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Jonathan Rockefeller brings Sesame Street to life Off-Broadway

STEVE INSKEEP, HOST:

When the world brings us anxiety, little kids can rely on a "Sesame Street" song performed by the Muppet Gabrielle.

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UNIDENTIFIED ACTOR #1: (As Gabrielle, singing) Put your hand on your belly, belly, if you're nervous and your legs are like jelly. Breathe in through your nose. Look - your belly grows. And out your mouth a breath goes.

INSKEEP: Maybe adults could use that too. The song "Belly Breathe" and Gabrielle are featured in a new off-Broadway show called "Sesame Street: The Musical." This show is specifically for toddlers, which means theater producers are bending some of their rules. NPR's Elizabeth Blair reports.

ELIZABETH BLAIR, BYLINE: Every kid is here to see a different star.

UNIDENTIFIED CHILD #1: Cookie Monster.

UNIDENTIFIED CHILD #2: Oscar the Grouch.

UNIDENTIFIED CHILD #3: Rosita.

UNIDENTIFIED CHILD #4: Elmo.

UNIDENTIFIED CHILD #5: Elmo.

BLAIR: But even the stars of "Sesame Street" had to practice before their big show.

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UNIDENTIFIED ACTOR #2: (As Cookie Monster) All this talk about cookies is making me hungry. It's cookie time.

JONATHAN ROCKEFELLER: OK, can we hold, please? Hold. Just a couple of really quick notes.

BLAIR: That's "Sesame Street: The Musical's" producer and director, Jonathan Rockefeller, giving the puppeteers feedback. They can't see what's happening on stage.

ROCKEFELLER: I always describe our puppeteers as athletes.

BLAIR: They're scrunched beneath the stage, following marks on the ground.

ROCKEFELLER: Imagine going an hour with holding your arms in the air, while scooting around on your butt to make sure that the puppets are upheld in the best way possible for the audience.

BLAIR: If the puppeteers don't quite make their marks, that's OK because the premise of "Sesame Street: The Musical" is the Muppets are preparing to put on a show.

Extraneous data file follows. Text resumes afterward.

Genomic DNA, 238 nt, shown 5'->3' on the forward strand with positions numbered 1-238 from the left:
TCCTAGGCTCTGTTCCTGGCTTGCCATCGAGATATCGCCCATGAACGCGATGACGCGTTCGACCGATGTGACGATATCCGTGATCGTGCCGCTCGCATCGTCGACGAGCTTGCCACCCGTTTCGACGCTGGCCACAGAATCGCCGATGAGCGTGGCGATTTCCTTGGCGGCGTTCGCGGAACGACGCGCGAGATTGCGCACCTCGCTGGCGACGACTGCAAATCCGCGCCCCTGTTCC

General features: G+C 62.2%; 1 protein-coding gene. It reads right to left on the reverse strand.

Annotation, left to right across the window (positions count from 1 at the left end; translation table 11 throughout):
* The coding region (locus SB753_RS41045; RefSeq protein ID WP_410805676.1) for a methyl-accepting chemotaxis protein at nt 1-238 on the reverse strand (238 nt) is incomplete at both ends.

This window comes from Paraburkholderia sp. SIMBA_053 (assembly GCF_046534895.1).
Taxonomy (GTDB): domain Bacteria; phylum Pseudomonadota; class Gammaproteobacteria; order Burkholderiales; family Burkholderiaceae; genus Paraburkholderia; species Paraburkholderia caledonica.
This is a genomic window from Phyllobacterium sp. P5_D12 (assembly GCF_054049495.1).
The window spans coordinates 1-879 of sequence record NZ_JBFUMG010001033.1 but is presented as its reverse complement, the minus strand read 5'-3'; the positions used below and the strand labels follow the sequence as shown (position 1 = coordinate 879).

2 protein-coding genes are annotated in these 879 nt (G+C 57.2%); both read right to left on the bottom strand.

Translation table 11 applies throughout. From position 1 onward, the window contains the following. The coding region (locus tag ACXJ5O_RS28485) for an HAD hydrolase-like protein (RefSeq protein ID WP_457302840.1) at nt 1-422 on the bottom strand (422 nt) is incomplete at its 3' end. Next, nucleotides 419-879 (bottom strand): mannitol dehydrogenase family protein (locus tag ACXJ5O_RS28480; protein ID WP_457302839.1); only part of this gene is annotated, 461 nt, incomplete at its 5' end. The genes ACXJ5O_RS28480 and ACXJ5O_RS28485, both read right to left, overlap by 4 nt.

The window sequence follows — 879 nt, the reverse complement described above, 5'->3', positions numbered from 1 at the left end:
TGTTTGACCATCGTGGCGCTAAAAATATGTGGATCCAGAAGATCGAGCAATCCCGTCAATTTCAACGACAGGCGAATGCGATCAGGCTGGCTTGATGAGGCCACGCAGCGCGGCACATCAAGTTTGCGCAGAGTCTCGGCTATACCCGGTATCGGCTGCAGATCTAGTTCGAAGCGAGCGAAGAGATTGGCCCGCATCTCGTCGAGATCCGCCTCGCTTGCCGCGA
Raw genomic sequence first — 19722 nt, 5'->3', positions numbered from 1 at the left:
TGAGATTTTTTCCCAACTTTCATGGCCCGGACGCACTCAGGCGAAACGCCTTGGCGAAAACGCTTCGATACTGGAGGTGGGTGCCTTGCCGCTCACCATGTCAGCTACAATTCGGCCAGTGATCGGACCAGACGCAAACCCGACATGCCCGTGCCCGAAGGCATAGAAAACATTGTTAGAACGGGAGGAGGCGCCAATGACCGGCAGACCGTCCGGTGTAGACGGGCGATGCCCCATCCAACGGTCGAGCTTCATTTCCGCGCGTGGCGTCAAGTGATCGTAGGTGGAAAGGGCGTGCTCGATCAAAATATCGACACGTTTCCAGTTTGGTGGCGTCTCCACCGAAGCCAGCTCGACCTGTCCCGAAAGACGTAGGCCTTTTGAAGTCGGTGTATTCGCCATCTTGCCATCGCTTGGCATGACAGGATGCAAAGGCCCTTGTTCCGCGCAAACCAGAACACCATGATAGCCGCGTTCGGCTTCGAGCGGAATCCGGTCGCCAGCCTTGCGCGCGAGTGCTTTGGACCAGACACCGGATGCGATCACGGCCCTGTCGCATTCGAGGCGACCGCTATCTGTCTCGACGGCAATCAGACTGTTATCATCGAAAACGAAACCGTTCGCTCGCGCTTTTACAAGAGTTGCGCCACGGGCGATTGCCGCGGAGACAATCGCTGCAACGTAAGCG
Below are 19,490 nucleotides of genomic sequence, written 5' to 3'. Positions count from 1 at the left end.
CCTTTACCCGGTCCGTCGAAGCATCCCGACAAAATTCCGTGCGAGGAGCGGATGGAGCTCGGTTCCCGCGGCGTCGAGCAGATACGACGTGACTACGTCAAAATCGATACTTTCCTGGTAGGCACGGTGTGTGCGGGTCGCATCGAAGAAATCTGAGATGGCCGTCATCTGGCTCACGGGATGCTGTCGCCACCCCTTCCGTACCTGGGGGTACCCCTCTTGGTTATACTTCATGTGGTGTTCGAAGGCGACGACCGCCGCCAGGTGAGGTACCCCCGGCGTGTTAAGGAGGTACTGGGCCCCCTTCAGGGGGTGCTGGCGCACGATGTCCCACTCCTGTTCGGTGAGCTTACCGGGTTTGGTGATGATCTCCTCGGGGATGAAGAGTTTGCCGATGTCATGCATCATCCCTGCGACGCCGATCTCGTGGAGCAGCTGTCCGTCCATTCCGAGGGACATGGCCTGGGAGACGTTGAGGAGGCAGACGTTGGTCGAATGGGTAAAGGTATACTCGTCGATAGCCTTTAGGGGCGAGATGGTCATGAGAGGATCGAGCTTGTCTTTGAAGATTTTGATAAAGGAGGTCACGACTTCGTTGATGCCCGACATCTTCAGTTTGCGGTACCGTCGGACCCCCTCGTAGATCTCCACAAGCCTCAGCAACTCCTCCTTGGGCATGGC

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UNIDENTIFIED ACTOR #3: (As Ernie, singing) Warm up the spotlight, and tune up the band.

UNIDENTIFIED ACTOR #4: (As Grover, singing) Can anyone tell me where I'm meant to stand?

UNIDENTIFIED ACTOR #5: (As Abby Cadabby, singing) We've been practicing hard, and now it's time to share.

UNIDENTIFIED ACTORS: (As characters, singing) Feel that buzz in the air.

BLAIR: Rockefeller has made a career out of turning children's classics into musicals for 2- and 3-year-olds - "Winnie The Pooh," "Paddington Bear," "The Very Hungry Caterpillar." And he's always thinking about what kind of theater experience the very little ones will sit through. A big one? No shushing.

ROCKEFELLER: We don't have a shushing policy because they're viscerally responding to what's in front of them, and to see them excited is important. That sort of age range, to talk in the theater is totally acceptable.

BLAIR: Babbling is also acceptable.

UNIDENTIFIED CHILD #6: I'm - (inaudible) - Elmo.

BLAIR: Elmo.

Phyllis Sulyman and her 2-year-old daughter talked and babbled together throughout a recent preview. Rockefeller keeps his shows to about one hour. Sulyman says that's the limit.

PHYLLIS SULYMAN: The mark for these 2-year-olds is about 45 minutes to an hour. When we went to the circus, we realized the same thing.

UNIDENTIFIED CHILD #7: (Inaudible).

SULYMAN: So it was like, at 45, 50 minutes, she got antsy. She was ready to, you know - but she did want more bubbles.

BLAIR: Spoiler alert - there are bubbles in "Sesame Street: The Musical."

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UNIDENTIFIED ACTOR #3: (As Ernie, singing) Rub-a-dub-dubby (ph). Rubber ducky, you're so fine. And I'm lucky that you're mine. Rubber ducky, I'm awfully fond of you.

BLAIR: I went to the very first preview. The cast and crew had been waiting for this moment because it's only with a live audience that they know what's working and what's not.

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UNIDENTIFIED ACTORS: (As characters) Yep, yep, yep, yep, yep, yep, yep, yep, yep, yep, yep. Oh. Oh. (Imitating ring).

(LAUGHTER)

BLAIR: Afterwards, Rockefeller reflected on the moment.

ROCKEFELLER: Nothing really prepares yourself when you're going to a theater audience of seeing kids enjoy themselves because it's just unmitigated joy.

BLAIR: You almost seem emotional.

ROCKEFELLER: I am a little. It's been a long couple of weeks (laughter).

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UNIDENTIFIED ACTOR #2: (As Cookie Monster) Yum, yum, yum. Cookies, mmm. And more cookies. You know what? Who care about other things?

BLAIR: With "Sesame Street: The Musical" and his other shows, Jonathan Rockefeller wants to turn kids into the next generation of theatergoers.

Elizabeth Blair, NPR News.

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UNIDENTIFIED ACTOR #2: (As Cookie Monster, singing) C is for cookie. That's good enough for me. Oh, cookie, cookie, cookie starts with C. Transcript provided by NPR, Copyright NPR.

Elizabeth Blair is a Peabody Award-winning senior producer/reporter on the Arts Desk of NPR News.